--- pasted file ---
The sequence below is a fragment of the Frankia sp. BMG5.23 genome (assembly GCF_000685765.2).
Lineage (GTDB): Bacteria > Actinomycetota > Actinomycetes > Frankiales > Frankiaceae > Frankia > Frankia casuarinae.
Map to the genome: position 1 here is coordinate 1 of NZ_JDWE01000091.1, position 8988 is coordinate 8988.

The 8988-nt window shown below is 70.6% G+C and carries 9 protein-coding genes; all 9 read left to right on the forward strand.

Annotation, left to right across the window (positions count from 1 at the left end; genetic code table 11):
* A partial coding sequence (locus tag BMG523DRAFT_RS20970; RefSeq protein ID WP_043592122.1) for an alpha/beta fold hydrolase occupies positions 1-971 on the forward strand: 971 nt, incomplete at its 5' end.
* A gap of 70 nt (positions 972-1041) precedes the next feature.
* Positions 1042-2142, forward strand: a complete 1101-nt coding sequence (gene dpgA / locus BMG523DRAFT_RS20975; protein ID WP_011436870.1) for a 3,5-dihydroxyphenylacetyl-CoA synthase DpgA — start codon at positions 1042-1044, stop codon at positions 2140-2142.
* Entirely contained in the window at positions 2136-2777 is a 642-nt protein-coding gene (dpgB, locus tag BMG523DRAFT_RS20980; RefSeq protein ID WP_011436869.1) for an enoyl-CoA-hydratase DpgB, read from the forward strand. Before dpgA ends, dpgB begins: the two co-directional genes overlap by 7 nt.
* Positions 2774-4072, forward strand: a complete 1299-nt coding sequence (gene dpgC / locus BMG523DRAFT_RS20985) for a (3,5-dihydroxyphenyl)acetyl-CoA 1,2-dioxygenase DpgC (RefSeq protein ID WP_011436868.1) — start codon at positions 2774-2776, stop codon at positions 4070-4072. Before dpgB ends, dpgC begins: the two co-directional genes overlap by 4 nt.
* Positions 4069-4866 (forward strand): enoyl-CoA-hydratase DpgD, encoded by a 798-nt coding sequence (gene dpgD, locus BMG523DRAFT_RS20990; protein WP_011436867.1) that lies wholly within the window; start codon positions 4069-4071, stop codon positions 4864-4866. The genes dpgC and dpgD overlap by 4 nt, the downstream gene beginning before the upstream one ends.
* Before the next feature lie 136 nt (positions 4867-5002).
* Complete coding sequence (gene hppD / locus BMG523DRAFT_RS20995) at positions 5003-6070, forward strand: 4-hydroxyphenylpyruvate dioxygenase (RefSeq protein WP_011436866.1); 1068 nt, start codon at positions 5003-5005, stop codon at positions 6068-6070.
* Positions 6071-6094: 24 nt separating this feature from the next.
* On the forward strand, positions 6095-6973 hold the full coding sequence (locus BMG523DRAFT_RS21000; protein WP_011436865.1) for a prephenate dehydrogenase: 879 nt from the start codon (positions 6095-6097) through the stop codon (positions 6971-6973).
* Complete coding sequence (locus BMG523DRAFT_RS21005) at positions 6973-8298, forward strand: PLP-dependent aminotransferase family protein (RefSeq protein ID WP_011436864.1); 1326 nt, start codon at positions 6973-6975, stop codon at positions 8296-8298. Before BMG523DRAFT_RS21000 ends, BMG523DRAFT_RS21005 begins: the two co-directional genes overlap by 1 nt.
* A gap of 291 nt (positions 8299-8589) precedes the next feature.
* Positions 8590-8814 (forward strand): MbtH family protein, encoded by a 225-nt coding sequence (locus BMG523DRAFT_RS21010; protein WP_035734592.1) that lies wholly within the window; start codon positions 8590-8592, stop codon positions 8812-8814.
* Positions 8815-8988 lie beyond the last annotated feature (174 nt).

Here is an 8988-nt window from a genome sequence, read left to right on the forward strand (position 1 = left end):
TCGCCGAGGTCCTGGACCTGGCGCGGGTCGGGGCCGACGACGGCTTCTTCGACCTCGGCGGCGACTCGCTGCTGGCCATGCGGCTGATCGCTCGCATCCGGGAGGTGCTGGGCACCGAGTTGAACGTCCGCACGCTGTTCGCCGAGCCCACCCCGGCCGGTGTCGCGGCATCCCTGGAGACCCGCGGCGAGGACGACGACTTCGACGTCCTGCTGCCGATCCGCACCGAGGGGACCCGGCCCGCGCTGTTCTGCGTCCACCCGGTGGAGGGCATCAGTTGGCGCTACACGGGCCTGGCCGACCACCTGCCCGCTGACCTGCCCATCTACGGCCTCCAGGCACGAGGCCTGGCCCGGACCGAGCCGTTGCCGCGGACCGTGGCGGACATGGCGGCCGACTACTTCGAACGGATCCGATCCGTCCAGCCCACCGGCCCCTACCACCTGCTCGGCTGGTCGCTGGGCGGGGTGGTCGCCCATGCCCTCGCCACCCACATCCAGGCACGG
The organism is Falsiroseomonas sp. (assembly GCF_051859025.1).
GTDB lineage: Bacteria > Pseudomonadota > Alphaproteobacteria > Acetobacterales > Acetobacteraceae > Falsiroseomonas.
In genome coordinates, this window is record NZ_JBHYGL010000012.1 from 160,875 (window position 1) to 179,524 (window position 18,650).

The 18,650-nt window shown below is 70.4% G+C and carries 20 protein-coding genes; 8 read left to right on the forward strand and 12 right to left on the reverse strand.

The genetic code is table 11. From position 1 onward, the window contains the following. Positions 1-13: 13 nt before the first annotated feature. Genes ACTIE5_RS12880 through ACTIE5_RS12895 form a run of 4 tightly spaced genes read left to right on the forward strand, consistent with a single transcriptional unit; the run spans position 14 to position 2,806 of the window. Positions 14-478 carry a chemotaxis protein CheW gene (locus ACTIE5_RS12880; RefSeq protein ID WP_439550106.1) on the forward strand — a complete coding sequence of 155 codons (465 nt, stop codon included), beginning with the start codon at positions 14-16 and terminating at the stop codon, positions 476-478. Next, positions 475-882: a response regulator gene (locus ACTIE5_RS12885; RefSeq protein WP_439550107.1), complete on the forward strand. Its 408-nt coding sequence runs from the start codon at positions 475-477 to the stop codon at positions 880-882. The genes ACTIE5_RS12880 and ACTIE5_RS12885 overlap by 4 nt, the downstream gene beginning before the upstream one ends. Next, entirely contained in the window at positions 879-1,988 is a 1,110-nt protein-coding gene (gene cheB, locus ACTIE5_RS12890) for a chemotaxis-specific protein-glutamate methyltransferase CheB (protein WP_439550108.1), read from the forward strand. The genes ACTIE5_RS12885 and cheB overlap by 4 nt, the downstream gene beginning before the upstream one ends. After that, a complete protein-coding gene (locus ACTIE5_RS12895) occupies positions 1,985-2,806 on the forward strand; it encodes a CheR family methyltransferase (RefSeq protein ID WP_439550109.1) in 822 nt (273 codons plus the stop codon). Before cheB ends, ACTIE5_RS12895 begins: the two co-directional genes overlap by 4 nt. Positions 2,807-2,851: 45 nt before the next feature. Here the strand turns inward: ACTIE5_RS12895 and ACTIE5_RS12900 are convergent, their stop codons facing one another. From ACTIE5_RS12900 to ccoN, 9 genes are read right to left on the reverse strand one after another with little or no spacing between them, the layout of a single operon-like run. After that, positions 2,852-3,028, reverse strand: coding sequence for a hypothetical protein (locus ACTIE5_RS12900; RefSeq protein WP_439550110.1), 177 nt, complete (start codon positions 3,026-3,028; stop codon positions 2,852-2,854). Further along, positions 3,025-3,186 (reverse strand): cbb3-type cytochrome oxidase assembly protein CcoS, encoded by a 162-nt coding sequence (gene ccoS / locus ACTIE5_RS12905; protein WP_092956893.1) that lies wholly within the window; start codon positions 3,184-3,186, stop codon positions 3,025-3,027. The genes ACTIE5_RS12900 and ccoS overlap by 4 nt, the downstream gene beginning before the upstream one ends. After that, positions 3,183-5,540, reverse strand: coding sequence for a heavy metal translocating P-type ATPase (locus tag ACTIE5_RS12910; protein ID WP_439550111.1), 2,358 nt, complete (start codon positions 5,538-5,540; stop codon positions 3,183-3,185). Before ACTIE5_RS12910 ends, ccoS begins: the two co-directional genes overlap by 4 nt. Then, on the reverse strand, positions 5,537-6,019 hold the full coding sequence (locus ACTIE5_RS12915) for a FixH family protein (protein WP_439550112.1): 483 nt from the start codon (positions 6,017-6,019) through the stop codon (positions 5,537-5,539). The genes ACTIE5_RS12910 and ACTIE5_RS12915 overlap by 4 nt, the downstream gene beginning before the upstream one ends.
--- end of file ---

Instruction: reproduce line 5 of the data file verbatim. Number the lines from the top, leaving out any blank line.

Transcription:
Annotation, left to right across the window (positions count from 1 at the left end; genetic code table 11):